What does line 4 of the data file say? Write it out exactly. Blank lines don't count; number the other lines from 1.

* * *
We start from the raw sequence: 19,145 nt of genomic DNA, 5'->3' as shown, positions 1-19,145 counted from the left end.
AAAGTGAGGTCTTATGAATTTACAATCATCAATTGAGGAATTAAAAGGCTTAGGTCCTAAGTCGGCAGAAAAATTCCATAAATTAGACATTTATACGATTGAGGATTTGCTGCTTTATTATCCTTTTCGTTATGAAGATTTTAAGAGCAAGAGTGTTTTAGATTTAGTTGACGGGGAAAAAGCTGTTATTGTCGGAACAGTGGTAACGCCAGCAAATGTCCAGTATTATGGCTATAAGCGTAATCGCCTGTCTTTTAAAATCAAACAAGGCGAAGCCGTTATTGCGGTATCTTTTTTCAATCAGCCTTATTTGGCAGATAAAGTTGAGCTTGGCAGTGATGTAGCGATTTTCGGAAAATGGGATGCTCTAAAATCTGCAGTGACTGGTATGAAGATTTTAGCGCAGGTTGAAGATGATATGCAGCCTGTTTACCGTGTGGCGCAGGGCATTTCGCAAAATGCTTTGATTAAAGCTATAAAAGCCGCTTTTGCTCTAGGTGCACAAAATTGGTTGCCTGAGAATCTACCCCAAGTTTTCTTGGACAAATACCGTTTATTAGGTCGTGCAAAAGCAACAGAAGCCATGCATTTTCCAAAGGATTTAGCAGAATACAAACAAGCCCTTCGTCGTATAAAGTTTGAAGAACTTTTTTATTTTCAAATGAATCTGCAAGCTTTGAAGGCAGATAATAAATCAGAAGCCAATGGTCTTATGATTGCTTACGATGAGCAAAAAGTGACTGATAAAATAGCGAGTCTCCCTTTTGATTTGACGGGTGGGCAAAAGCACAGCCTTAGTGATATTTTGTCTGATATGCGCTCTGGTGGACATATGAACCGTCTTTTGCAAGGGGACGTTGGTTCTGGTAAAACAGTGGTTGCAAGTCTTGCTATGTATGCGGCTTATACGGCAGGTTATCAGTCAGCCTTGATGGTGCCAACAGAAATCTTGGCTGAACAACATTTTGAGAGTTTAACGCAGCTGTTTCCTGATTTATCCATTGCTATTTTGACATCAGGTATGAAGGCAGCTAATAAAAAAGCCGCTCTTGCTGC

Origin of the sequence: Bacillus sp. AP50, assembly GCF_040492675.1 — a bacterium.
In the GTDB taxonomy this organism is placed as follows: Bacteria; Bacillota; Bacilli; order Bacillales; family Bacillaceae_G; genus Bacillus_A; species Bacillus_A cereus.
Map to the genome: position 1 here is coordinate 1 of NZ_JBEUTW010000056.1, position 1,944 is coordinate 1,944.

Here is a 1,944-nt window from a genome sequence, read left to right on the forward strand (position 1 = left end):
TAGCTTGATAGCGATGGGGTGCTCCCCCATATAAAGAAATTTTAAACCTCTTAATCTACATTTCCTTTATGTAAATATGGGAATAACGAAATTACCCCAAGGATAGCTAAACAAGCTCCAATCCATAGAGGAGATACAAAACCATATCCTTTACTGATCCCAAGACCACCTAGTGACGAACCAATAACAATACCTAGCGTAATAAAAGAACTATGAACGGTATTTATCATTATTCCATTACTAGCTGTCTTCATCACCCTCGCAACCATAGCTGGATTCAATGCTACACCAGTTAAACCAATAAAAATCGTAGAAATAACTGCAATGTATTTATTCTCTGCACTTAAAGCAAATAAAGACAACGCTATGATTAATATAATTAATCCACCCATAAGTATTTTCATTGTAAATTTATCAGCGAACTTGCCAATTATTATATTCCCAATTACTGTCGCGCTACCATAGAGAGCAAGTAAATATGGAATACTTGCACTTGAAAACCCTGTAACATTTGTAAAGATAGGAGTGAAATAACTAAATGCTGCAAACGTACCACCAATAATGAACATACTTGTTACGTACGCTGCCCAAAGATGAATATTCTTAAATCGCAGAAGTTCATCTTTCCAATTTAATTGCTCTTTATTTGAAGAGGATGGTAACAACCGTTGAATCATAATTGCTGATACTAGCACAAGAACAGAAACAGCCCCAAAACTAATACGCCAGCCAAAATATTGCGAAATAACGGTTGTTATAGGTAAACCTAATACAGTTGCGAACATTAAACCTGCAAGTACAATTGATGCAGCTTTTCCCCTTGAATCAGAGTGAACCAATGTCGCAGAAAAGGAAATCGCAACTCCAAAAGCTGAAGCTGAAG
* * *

In the GTDB taxonomy this organism is placed as follows: Bacteria; Bacillota; Bacilli; order Bacillales; family Bacillaceae_G; genus Bacillus_A; species Bacillus_A cereus.